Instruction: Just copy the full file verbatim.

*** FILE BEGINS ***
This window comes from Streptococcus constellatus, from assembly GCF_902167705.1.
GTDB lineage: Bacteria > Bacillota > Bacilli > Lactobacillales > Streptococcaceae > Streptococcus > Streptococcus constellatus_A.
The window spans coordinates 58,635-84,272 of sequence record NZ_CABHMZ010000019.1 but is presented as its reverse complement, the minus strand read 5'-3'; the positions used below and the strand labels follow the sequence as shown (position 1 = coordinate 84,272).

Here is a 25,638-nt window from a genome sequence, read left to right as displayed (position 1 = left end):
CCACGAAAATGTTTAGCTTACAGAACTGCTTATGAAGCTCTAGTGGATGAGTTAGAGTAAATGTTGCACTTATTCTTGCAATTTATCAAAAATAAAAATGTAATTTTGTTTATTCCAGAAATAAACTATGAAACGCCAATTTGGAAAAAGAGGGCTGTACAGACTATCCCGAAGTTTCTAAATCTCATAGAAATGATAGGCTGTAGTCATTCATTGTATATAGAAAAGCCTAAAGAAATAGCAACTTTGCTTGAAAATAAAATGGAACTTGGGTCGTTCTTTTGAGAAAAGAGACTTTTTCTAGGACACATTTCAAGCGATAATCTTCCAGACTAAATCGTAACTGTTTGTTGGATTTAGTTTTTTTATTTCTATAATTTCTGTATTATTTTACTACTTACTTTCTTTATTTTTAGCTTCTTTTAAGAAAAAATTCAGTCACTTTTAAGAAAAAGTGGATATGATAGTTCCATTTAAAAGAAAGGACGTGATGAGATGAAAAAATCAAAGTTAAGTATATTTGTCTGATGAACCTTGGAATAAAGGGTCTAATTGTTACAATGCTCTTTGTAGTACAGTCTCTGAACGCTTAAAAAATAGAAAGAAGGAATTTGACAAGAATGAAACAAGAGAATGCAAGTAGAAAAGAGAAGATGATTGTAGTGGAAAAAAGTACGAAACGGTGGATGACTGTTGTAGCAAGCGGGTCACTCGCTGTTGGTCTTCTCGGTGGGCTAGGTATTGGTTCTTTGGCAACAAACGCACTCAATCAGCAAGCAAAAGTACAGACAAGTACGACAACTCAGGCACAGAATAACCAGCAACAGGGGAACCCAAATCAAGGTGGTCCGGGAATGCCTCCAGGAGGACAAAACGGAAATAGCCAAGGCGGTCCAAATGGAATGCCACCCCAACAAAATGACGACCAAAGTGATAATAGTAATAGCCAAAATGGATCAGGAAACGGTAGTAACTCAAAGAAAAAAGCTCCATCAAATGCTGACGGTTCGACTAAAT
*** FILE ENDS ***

This window comes from Streptococcus constellatus, from assembly GCF_902167705.1.
GTDB lineage: Bacteria > Bacillota > Bacilli > Lactobacillales > Streptococcaceae > Streptococcus > Streptococcus constellatus_A.
The window spans coordinates 58,635-84,272 of sequence record NZ_CABHMZ010000019.1 but is presented as its reverse complement, the minus strand read 5'-3'; the positions used below and the strand labels follow the sequence as shown (position 1 = coordinate 84,272).

Here is a 25,638-nt window from a genome sequence, read left to right as displayed (position 1 = left end):
CCACGAAAATGTTTAGCTTACAGAACTGCTTATGAAGCTCTAGTGGATGAGTTAGAGTAAATGTTGCACTTATTCTTGCAATTTATCAAAAATAAAAATGTAATTTTGTTTATTCCAGAAATAAACTATGAAACGCCAATTTGGAAAAAGAGGGCTGTACAGACTATCCCGAAGTTTCTAAATCTCATAGAAATGATAGGCTGTAGTCATTCATTGTATATAGAAAAGCCTAAAGAAATAGCAACTTTGCTTGAAAATAAAATGGAACTTGGGTCGTTCTTTTGAGAAAAGAGACTTTTTCTAGGACACATTTCAAGCGATAATCTTCCAGACTAAATCGTAACTGTTTGTTGGATTTAGTTTTTTTATTTCTATAATTTCTGTATTATTTTACTACTTACTTTCTTTATTTTTAGCTTCTTTTAAGAAAAAATTCAGTCACTTTTAAGAAAAAGTGGATATGATAGTTCCATTTAAAAGAAAGGACGTGATGAGATGAAAAAATCAAAGTTAAGTATATTTGTCTGATGAACCTTGGAATAAAGGGTCTAATTGTTACAATGCTCTTTGTAGTACAGTCTCTGAACGCTTAAAAAATAGAAAGAAGGAATTTGACAAGAATGAAACAAGAGAATGCAAGTAGAAAAGAGAAGATGATTGTAGTGGAAAAAAGTACGAAACGGTGGATGACTGTTGTAGCAAGCGGGTCACTCGCTGTTGGTCTTCTCGGTGGGCTAGGTATTGGTTCTTTGGCAACAAACGCACTCAATCAGCAAGCAAAAGTACAGACAAGTACGACAACTCAGGCACAGAATAACCAGCAACAGGGGAACCCAAATCAAGGTGGTCCGGGAATGCCTCCAGGAGGACAAAACGGAAATAGCCAAGGCGGTCCAAATGGAATGCCACCCCAACAAAATGACGACCAAAGTGATAATAGTAATAGCCAAAATGGATCAGGAAACGGTAGTAACTCAAAGAAAAAAGCTCCATCAAATGCTGACGGTTCGACTAAAT